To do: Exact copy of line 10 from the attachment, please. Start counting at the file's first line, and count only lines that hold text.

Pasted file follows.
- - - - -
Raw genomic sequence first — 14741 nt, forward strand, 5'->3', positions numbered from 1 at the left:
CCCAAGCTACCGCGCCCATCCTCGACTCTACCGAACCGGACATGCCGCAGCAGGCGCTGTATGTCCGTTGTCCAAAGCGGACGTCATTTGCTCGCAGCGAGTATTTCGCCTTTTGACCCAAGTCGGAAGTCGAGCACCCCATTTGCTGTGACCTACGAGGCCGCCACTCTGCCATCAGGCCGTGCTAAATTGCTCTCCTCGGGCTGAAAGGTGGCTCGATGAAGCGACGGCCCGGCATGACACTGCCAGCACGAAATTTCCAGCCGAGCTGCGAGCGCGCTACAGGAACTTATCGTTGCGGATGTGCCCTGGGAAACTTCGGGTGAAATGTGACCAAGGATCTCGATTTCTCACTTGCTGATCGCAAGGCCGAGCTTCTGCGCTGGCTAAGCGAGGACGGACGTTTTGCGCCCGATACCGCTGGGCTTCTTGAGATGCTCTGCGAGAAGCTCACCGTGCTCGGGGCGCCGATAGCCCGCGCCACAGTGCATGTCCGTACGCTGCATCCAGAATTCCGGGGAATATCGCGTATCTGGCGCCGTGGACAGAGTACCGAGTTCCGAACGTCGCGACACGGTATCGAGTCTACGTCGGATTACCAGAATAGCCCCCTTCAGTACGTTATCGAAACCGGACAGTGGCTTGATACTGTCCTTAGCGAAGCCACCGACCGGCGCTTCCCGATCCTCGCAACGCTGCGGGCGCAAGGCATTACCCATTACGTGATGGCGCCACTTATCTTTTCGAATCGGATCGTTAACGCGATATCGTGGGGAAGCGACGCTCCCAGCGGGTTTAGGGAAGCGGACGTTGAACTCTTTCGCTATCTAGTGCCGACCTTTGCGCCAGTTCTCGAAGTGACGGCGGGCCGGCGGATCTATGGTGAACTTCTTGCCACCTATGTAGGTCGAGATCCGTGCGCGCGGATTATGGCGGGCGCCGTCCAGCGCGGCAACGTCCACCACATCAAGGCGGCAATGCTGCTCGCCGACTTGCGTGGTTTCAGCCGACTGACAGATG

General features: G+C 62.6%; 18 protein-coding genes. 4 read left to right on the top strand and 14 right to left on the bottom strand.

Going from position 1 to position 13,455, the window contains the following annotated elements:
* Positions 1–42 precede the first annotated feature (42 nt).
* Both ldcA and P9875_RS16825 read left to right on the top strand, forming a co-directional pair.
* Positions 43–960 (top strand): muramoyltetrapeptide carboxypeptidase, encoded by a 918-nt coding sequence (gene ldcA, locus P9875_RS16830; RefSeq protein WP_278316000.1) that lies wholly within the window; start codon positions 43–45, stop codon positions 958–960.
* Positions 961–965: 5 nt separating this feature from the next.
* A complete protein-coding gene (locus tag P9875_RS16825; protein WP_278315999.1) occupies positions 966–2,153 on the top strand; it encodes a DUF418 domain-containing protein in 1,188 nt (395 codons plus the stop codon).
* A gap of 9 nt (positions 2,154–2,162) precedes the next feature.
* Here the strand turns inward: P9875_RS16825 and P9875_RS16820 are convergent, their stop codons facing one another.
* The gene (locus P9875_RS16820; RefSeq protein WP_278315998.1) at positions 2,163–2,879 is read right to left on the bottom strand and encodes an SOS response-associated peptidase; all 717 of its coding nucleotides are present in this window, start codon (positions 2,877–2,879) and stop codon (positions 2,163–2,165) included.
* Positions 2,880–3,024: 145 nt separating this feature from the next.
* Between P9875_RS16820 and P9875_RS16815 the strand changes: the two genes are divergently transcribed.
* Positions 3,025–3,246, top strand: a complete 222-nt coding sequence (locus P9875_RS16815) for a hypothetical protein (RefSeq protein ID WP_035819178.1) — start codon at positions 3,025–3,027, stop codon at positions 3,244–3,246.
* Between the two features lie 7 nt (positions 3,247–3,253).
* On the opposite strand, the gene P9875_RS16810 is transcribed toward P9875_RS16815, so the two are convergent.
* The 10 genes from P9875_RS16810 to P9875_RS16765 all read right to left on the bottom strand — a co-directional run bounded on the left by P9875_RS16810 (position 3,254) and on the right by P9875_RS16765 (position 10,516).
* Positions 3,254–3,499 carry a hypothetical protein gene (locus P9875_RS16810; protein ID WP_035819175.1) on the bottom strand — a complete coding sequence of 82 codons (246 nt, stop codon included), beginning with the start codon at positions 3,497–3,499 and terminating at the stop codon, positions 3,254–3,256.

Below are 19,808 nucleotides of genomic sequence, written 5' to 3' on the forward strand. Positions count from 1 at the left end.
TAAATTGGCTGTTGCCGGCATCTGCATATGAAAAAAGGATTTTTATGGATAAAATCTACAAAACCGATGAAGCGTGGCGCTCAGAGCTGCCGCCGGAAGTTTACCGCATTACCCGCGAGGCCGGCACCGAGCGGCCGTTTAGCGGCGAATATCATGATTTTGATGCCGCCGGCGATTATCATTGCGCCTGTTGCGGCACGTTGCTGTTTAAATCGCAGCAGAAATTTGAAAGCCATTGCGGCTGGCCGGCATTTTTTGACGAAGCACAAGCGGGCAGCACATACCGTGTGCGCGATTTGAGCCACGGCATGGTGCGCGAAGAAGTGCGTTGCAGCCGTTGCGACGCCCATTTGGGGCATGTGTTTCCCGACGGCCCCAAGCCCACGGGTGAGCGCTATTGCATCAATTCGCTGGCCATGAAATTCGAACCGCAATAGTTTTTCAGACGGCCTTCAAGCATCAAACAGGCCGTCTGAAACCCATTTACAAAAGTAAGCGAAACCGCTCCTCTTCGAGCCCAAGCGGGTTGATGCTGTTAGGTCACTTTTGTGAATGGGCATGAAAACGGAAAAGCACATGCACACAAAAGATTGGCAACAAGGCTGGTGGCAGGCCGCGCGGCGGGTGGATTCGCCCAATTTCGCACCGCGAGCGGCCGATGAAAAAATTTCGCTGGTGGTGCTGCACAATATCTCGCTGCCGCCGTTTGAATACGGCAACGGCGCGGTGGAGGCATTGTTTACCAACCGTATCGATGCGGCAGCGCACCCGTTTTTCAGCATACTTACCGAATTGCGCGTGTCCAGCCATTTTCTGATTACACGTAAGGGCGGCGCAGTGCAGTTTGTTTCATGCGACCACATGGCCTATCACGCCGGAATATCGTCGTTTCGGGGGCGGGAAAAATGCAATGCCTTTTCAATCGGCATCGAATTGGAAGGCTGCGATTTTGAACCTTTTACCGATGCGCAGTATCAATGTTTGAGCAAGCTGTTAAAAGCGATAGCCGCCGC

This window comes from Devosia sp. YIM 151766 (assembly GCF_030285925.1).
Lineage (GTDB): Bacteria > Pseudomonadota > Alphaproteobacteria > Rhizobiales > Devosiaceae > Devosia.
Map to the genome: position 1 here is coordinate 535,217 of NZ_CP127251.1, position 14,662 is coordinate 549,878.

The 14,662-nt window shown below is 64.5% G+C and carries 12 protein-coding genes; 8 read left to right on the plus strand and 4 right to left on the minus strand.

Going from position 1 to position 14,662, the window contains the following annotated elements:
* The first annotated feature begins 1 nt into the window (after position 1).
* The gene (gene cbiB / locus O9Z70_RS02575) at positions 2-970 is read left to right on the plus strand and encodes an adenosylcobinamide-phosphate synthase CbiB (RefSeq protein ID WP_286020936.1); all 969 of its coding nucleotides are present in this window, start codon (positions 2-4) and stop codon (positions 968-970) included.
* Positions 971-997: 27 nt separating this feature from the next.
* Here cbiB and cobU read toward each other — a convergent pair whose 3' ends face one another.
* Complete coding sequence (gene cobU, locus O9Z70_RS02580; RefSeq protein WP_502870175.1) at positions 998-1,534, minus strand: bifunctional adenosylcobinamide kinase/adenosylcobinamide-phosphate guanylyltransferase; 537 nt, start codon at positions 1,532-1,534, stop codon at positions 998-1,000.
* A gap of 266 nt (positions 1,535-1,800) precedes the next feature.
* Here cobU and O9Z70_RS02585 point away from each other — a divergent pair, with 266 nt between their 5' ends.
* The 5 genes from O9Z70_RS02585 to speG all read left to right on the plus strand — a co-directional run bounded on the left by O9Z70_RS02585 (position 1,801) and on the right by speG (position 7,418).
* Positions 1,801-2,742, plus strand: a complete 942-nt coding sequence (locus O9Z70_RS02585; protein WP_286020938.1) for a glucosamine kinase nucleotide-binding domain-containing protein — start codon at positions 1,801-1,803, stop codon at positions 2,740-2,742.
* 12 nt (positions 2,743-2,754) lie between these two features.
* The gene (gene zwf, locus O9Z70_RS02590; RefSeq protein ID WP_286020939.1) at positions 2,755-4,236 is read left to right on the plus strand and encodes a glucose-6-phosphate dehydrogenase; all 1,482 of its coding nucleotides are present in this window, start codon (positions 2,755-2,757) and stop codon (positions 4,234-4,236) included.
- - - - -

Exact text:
* A gap of 9 nt (positions 2,154–2,162) precedes the next feature.